“Breastfeeding is a mother’s gift to herself, her baby, and the earth,” said Pamela Wiggins. As the world celebrates World Breastfeeding Week (WBW) this month, we are reminded that breastfeeding is one of the most effective ways to ensure a child’s health and survival.
WBW was started in 1992 to create public awareness and backing for breastfeeding. This year, the theme for breastfeeding week is ‘Protect Breastfeeding: A Shared Responsibility.
According to World Alliance for Breast Feeding Action (WABA) optimal breastfeeding is vital to the lifelong good health and wellbeing of women and children.
As far as breastfeeding is concerned, World Health Organization (WHO) and UNICEF recommend that:
- Early initiation of breastfeeding within 1 hour of birth.
- Exclusive breastfeeding for the first 6 months of life.
- Continued breastfeeding up to 2 years of age or beyond, with the introduction of nutritionally adequate and safe complementary (solid) foods at 6 months
Statistics from WHO says that nearly 2 out of 3 infants are not exclusively breastfed for the recommended 6 months, a rate that has not improved in 2 decades. Further, WHO adds that breastmilk is the ideal food for infants. This is because it is safe, clean, and acts as the babies’ first vaccine, protecting them against many childhood illnesses.
According to WABA, scaling up breastfeeding can help prevent 20,000 maternal deaths and over 800,000 child deaths annually.
It is recommended that a mother should exclusively breastfeed her child for six months. During this period, the baby is allowed to take breastmilk only.
However, there are many reasons why mothers do not like breastfeeding their children. Some never breastfeed for aesthetic purposes, they fear that their breasts will deform if they breastfeed. Other reasons include cultural believes and ignorance on the importance of breastfeeding.
So, what are the benefits of breastfeeding?
The benefits of breastfeeding are beneficial to both the mother and the child, and they include:
- It helps boost the immune system of the infant. Breast milk contains antibodies that help your baby fight off viruses and bacteria.
- Lowers the infant mortality rate. According to UNICEF, a study done in the US showed that babies who are breastfed have a 21% lower risk of death in their first year, compared with babies never breastfed. The reduction in risk rises to 38% if babies are breastfed for 3 months or more.
- Lowers the risk of developing infections such as respiratory tract infections, diabetes, allergic diseases, and childhood leukemia.
- It also helps enhance the cognitive function of the baby and enhances the emotional connection between the child and the mother. Compared with formula feeding, it was reported that breastfeeding is associated with improved cognitive development from infancy to adolescence.
- Additionally, breastmilk is extremely nutritious and healthy for the baby and can help the baby develop a healthy weight.” It has a nearly perfect mix of vitamins, protein, and fat — everything your baby needs to grow. Breastfed infants are more likely to gain the right amount of weight as they grow rather than become overweight children.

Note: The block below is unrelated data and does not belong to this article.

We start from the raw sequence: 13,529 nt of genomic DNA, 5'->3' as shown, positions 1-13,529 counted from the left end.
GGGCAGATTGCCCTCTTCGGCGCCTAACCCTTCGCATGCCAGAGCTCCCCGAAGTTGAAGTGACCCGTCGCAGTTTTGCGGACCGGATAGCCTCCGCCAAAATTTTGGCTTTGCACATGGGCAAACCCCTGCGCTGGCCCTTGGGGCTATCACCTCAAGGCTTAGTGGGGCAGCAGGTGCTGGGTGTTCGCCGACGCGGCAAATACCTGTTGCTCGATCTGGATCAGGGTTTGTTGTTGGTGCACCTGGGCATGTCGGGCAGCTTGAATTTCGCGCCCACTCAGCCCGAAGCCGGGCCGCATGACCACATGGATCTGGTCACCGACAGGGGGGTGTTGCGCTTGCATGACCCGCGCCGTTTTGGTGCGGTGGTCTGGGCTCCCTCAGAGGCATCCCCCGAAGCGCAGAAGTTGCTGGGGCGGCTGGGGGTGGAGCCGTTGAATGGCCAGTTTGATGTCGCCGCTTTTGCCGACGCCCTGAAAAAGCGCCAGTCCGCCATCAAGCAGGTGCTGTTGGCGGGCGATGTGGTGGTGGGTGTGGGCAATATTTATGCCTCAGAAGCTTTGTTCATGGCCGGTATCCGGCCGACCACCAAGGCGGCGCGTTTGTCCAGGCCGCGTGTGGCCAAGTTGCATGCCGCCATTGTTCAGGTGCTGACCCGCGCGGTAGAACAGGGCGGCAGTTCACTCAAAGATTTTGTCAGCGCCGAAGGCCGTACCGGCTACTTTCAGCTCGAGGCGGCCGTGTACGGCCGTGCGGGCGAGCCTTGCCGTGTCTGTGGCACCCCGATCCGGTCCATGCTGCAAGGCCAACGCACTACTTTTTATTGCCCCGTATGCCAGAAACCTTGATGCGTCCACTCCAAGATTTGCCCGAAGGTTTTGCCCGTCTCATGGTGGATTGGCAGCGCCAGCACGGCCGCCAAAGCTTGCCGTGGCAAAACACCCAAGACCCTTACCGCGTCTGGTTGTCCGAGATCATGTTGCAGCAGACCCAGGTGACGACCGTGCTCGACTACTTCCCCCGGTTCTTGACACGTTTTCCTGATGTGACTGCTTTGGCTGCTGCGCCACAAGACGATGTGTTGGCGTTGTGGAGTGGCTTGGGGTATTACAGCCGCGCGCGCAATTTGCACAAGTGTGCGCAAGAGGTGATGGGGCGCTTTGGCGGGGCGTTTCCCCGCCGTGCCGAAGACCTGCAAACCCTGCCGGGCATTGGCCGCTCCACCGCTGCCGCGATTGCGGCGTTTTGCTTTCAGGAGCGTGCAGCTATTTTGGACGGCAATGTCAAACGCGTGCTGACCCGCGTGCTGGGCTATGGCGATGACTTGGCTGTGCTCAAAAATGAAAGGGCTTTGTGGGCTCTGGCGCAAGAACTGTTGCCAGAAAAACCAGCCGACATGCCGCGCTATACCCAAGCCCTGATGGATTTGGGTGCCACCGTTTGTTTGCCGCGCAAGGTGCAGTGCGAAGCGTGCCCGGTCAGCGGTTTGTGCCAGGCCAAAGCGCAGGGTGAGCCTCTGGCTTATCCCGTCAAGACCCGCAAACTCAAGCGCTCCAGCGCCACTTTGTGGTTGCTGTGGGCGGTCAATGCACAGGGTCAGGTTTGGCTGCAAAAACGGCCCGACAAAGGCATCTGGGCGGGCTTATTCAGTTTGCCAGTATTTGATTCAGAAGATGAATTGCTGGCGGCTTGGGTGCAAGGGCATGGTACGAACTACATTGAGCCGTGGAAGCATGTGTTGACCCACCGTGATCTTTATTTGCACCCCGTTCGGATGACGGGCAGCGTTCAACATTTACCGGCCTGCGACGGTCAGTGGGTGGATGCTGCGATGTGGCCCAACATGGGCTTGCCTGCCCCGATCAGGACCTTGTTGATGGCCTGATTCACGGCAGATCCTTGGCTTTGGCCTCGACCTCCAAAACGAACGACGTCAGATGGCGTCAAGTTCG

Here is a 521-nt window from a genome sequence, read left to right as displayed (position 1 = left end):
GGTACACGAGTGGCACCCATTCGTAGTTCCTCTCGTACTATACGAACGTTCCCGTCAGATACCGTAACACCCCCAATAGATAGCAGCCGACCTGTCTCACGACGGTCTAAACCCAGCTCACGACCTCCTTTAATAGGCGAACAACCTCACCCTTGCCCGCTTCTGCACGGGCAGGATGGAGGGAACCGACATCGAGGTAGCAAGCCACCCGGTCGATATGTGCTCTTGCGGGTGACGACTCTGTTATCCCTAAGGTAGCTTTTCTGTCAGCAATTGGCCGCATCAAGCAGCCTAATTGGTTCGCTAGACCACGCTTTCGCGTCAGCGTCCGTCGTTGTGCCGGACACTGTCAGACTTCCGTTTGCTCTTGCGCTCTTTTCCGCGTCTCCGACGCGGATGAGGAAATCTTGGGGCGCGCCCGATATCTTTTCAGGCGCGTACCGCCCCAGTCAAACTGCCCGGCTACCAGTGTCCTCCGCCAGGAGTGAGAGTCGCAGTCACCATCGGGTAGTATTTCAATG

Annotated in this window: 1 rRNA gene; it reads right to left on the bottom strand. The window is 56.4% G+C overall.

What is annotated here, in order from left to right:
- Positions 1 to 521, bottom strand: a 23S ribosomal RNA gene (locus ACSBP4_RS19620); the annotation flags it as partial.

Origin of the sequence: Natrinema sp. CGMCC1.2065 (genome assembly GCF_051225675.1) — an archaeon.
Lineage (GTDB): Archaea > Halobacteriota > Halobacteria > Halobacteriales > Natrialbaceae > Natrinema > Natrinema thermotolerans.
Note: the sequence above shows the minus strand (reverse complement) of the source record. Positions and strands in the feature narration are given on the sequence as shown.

Benefits of breastfeeding to the mother
According to Healthline below are some of the benefits that a mother accrues if she breastfeeds:
- Helps a mother lose weight. A mother who breastfeeds is more likely to burn more calories. In fact, after lactating for three months a mother is likely to experience more fat burning compared to a non -lactating mom.
- Breastfeeding helps the uterus contract. After giving birth, a woman’s uterus goes through a process called involution, which helps it return to its previous size aided by a hormone called Oxytocin. As you breastfeed oxytocin also increases. This hormone encourages uterine contractions, therefore, helping the uterus return to its previous size.
- Lower risk for depression. Mothers suffer from Postpartum depression (PPD) which develops after giving birth. Women who breastfeed seem less likely to develop postpartum depression, compared to mothers who wean early or do not breastfeed. Mothers who experience postpartum depression early after delivery are also more likely to have trouble breastfeeding and do so for a shorter duration.
- Breastfeeding reduces your disease risk. Breastfeeding seems to provide you with long-term protection against cancer and several diseases. The total time a woman spends breastfeeding is linked with a reduced risk for breast and ovarian cancer.
- Breastfeeding prevents prevent menstruation. It has been proven that breastfeeding pauses ovulation and menstruation which is nature’s way of ensuring that a lady doesn’t become pregnant immediately after giving birth.
Remember you can buy your baby nursing products via MYDAWA and have them delivered within 4-6 hours after purchase within Nairobi. We have a team of customer service professionals available seven days a week from 8am to 10 pm to help you with your orders. Give us a call on 020 521 99 99 or send us a WhatsApp message on 0721 301 4480